Finalmente, tornato nella nativa Irlanda, Morrison ritrovo` l'ispirazione "pastorale" del suo capolavoro e registro` un altro lavoro introverso, Veedon Fleece (Warner, 1974). Benche' non raggiunga i livelli lirici del capolavoro, quest'album contiene deliziose serenate astrali come l'appassionata Country Fair e la lunga e vibrante You Don't Pull No Punches. L'umore e` sereno e rurale, come se Morrison cercasse rifugio dall'alienazione urbana. Il flauto esotico di Streets Of Arlow e i giochi di piano di Linden Arden sembrano librarsi verso il Paradiso.

Morrison torna pero` subito in california e, dopo qualche anno di riposo, riprende a suonare jazz e rhythm and blues da cocktail lounge. Period Of Transition (1977) ritorna con gran pompa alle canzoni brevi di rhythm and blues fiatistico (The Eternal Kansas City, Heavy Connection, It Feels You Up, Famingos Fly). Soltanto Cold Wind In August tesse ragnatele emotive visionarie.

La rinascita artistica e` comunque alle porte. Gli album successivi tratteggiano l'onesto e qualche volta geniale artigianato di Van Morrison affrontando con fervore quasi biblico tematiche via via piu` impegnative. Della sporca ruggente foga giovanile non rimane traccia.

Wavelength (1978), album rilassato e un po' dispersivo, impiega una big band con persino synth (Peter Bardens dei Camel) e fisarmonica, e ritrova un po' della perfezione formale di Moondance nel soul festoso di Kingdom Hall, nel reggae spiritato di Venice USA, nella marziale e commossa invocazione di Take It Where You Find It, nei brividi da discoteca di Wavelength.

Morrison ritrova fiducia e ispirazione (in senso religioso) su Into The Music (Warner, 1979), un ciclo di canzoni erotiche e mistiche. Con quella che e` ormai una mini-orchestra folk-jazz (Toni Marcus agli archi, Mark Isham alle trombe, ogni sorta di fiati e voci femminili), l'irlandese compone complesse e mature policromie armoniche in parte contaminate dall'honky-tonk (Bright Side Of The Road), dal rhythm and blues commerciale (Full Force Gale e Stepping Out Queen), dall'elegia folk (Rolling Hills e Troubadours).
Le quattro lunghe ballate della seconda facciata rappresentano uno dei picchi "trascendentali" della sua musica. Queste canzoni free-form ricordano i brani liberi di Buckley: la voce di Morrison svaria su un fronte molto ampio di registri, mentre il complesso improvvisa un tappeto sonoro fitto ma dimesso. Il principio e` quello di tanta musica da night-club, ma Morrison ne fa una forma severa di "soul da camera".
In Angelou cesella, sulle ali di un'intensa emotivita`, una delle sue gemme vocali, fatta di bisbigli e lamenti innamorati che si alternano con fluidita` cristallina. And The Healing Begun, dall'incedere epico, mette invece in mostra il lato piu` grintoso del suo vocalismo, capace di infondere la carica di un fervore gospel. Chiude il disco You Know What They Are Writing, la ballata piu` funerea.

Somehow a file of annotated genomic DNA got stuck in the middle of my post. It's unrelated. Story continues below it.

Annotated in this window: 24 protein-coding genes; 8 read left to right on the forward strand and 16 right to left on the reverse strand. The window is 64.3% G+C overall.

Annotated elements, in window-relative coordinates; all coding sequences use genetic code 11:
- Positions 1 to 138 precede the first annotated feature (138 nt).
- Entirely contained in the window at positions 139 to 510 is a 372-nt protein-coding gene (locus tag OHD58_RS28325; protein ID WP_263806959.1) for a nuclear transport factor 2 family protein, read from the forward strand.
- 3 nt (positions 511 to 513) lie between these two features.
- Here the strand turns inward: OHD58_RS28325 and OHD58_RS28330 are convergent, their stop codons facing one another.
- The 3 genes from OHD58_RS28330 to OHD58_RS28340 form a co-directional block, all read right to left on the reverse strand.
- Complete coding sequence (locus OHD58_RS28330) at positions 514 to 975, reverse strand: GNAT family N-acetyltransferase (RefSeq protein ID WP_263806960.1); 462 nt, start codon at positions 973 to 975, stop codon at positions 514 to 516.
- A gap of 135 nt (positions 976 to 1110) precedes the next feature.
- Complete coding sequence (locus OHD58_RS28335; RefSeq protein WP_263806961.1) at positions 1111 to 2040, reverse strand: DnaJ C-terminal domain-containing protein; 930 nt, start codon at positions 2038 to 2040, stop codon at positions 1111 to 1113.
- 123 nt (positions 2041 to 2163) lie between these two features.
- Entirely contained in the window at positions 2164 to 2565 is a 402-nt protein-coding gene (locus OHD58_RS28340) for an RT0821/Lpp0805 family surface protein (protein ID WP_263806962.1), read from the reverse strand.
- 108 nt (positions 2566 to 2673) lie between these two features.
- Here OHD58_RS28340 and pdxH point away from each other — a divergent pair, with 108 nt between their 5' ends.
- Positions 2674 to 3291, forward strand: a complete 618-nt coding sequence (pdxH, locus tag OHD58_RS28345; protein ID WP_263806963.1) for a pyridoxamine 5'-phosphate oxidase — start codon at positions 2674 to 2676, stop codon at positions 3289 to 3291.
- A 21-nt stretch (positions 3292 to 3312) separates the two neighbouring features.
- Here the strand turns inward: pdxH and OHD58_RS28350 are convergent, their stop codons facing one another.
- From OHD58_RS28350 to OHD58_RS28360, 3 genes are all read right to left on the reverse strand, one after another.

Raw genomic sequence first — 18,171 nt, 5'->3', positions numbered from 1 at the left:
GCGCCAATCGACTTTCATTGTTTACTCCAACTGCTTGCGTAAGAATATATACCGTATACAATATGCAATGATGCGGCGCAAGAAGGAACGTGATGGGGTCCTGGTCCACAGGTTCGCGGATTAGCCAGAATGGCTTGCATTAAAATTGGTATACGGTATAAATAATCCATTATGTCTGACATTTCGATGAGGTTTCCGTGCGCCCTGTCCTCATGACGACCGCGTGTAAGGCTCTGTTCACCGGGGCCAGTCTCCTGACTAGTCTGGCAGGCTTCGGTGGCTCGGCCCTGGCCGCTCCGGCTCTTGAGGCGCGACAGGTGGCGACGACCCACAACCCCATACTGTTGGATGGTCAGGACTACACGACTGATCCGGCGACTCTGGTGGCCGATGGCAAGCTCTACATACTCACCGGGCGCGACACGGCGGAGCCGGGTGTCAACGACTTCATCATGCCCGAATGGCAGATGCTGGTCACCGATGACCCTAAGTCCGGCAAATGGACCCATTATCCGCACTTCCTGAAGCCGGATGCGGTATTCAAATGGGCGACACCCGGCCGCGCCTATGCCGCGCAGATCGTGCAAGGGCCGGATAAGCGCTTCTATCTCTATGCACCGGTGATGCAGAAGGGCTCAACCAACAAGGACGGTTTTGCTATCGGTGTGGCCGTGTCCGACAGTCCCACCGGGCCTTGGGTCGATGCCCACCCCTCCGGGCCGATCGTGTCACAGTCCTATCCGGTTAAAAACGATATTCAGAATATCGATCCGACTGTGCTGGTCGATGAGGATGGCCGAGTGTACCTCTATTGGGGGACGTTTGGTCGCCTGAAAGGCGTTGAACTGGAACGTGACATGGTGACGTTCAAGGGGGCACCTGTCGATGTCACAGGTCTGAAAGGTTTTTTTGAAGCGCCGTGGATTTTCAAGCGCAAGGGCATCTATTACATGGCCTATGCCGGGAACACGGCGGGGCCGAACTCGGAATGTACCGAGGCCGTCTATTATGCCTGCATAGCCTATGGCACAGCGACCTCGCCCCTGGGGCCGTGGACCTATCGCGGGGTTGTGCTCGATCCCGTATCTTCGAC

Da questo momento i suoi dischi non saranno mai piu` semplici raccolte di canzoni, ma diarii spirituali in cui l'animo e` lacerato dai temi universali della vita e della morte. La musica si fara` di pari passo sempre piu` spericolata.

A Common One (1980), tutt'altro che radioso come il precedente, si tuffa nel misticismo piu` rarefatto. La sofferta e chilometrica When Heart Is Open puo` stare al fianco dei deliri di Tim Buckley, essendo forse il suo brano piu` tormentato e introverso. I quindici minuti di Summertime In England sembrano una confessione da ultimo spasimo prima della morte.

Beautiful Vision (1982) e` fin troppo pastorale negli intenti, verboso quanto un libro di sermoni spirituali, ma e` anche il meglio arrangiato (e jazzato) dai tempi di Moondance. Morrison puo` comporre a occhi chiusi ballad eleganti come Van Lose Stairway, Beautiful Vision, She Gives Me Religion e Dweller On The Threshold.

Inarticulate Speech Of The Heart (1983) e` forse il suo disco piu` cerebrale di sempre, ispirato alla teosofia scientologica. Prevalentemente strumentale, conteso fra fusion jazz e celtic folk, si libra maestoso in Wonderful Remark e nella cantilena gospel eponima, che ripete all'infinto il verso-manifesto "I am a soul in wonder...". William Blake e John Donne (Rave On John Donne) sono i suoi poeti preferiti e vengono citati per lungo e per largo.

Sense Of Wonder (Mercury, 1984), ancora pervaso dal simbolismo visionario dell'album precedente, ritorna alla materia prediletta dei suoi onirici blues celtici: lo stupore appassionato di fronte ai complessi misteri dell'animo umano e della natura. Sense Of Wonder, con contrappunti vocali gospel e dosi di rhythm and blues alla Tupelo Honey, incide un'altra pagina del suo sofferto diario esistenziale, e Tore Down A La Rimbaud continua il suo pellegrinaggio fra la poesia simbolista, ma i numeri piu` suggestivi sono gli strumentali (Bollyflow And Spike e Evening Meditation), legati al folklore magico dell'antichita` celtica.